February 16th Is National Almond Day
Here's a heartfelt toast to the flavorful and versatile nut that offers
vitamin E, magnesium, fiber and contributes to a healthy heart ()
MODESTO, Calif., Feb. 14 /PRNewswire-USNewswire/ -- From National Heart Health Month to Valentine's Day to National Almond Day on the 16th, February is a big month for matters of the heart. There's no better way to celebrate than to grab a handful of almonds. (Photo: http://www.newscom.com/cgi-bin/prnh/20080214/14085 ) That's because a one-ounce handful of almonds a day may be good for your heart.1 And if that's not enough reason to love them, they may also help maintain a healthy cholesterol level.(1) All this, plus their versatility makes them a nutritious snack and a crunchy, flavorful addition to recipes. Registered dietitian and James-Beard award-winning healthy recipe developer Cheryl Forberg recommends almonds for more than just a satisfying snack. "On Valentine's Day or National Almond Day, show your sweetheart you care by creating something wonderful with almonds," she says. "Not only are they linked to heart health, but they're a perfect complement to chocolate and berries." In addition to contributing to a healthy heart, following are two key reasons you can't resist warming up to almonds in February. 1. Satisfaction. Has your new year's resolution left your stomach growling? Well, before you throw it out the kitchen window, try munching on a handful of almonds each day in February. Dave Grotto, R.D., L.D.N., author of the new book 101 Foods That Could Save Your Life (Random House, December 26, 2007), recommends grabbing a daily handful of almonds because their protein, fiber and monounsaturated fat may help keep you satisfied. 2. Nutrition. A one-ounce, 160-calorie handful of almonds is an excellent source of vitamin E and magnesium. Plus, almonds offer potassium (200 mg), calcium (75 mg) and iron (1.0 mg). Plus, there's good news about fat. The U.S. Dietary guidelines recommend that the majority of your fat intake be unsaturated. One serving of almonds (28g) has 13g of unsaturated fat and only 1g of saturated fat. And now, the Almond Board of California is offering almond tins to consumers through their web site, www.AlmondsAreIn.com. Holding exactly one-ounce or about 23 almonds, this tin makes it easy to have a satisfying snack whenever and wherever. Share with your readers the many, many reasons to adore almonds this February and beyond. The Almond Board of California administers a grower-enacted Federal Marketing Order under the supervision of the United States Department of Agriculture. Established in 1950, the Board's charge is to promote the best quality almonds, California's largest tree nut crop. For more information on the Almond Board of California or almonds, visit www.AlmondsAreIn.com. (1) The FDA issued a qualified health claim in 2003 that states: "Scientific evidence suggests, but does not prove, that eating 1.5 ounces per day of most nuts, such as almonds, as part of a diet low in saturated fat and cholesterol may reduce the risk of heart disease.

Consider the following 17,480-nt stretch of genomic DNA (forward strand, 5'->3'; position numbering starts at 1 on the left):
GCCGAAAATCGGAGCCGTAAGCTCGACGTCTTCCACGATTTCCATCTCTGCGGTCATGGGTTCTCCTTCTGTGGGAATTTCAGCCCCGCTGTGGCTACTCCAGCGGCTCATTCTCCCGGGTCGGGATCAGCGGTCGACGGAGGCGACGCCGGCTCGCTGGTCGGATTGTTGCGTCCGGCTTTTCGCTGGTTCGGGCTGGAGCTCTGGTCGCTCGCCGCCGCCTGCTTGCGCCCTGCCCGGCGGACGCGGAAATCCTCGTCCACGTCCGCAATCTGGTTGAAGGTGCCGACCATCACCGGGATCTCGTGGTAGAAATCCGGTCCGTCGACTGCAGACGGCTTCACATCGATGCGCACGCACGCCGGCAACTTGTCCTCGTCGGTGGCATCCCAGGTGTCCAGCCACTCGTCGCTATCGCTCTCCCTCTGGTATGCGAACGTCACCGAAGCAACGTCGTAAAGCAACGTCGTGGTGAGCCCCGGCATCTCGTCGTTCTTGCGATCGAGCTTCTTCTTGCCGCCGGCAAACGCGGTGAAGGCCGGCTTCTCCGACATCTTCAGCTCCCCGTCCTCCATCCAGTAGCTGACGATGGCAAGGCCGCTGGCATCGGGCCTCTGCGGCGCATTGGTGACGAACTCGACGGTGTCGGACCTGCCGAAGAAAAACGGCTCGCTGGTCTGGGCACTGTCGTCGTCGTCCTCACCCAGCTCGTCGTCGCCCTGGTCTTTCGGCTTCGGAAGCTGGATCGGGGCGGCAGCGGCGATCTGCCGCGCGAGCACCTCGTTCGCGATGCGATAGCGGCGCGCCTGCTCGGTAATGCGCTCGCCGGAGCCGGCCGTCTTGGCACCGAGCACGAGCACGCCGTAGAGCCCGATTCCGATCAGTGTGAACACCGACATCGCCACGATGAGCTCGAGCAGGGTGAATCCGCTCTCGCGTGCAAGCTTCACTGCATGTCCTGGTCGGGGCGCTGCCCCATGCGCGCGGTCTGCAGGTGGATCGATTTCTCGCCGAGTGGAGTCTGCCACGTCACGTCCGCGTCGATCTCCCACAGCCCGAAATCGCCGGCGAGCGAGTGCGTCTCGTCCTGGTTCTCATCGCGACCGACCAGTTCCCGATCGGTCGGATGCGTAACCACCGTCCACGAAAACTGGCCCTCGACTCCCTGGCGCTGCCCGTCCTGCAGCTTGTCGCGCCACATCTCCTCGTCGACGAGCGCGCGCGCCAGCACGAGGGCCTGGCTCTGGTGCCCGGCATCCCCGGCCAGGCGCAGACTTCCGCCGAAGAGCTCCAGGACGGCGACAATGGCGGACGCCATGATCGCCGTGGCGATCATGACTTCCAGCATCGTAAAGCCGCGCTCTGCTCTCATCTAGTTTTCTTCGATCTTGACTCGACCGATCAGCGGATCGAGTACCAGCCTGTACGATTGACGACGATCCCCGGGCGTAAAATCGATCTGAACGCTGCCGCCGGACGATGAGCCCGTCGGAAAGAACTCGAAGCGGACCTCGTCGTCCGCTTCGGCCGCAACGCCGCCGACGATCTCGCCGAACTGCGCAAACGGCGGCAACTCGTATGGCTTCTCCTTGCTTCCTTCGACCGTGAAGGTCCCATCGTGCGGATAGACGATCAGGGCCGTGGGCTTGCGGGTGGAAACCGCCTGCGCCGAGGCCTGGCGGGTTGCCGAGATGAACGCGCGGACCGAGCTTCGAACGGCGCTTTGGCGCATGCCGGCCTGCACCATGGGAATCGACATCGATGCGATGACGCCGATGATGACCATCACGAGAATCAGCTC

SOURCE Almond Board of California
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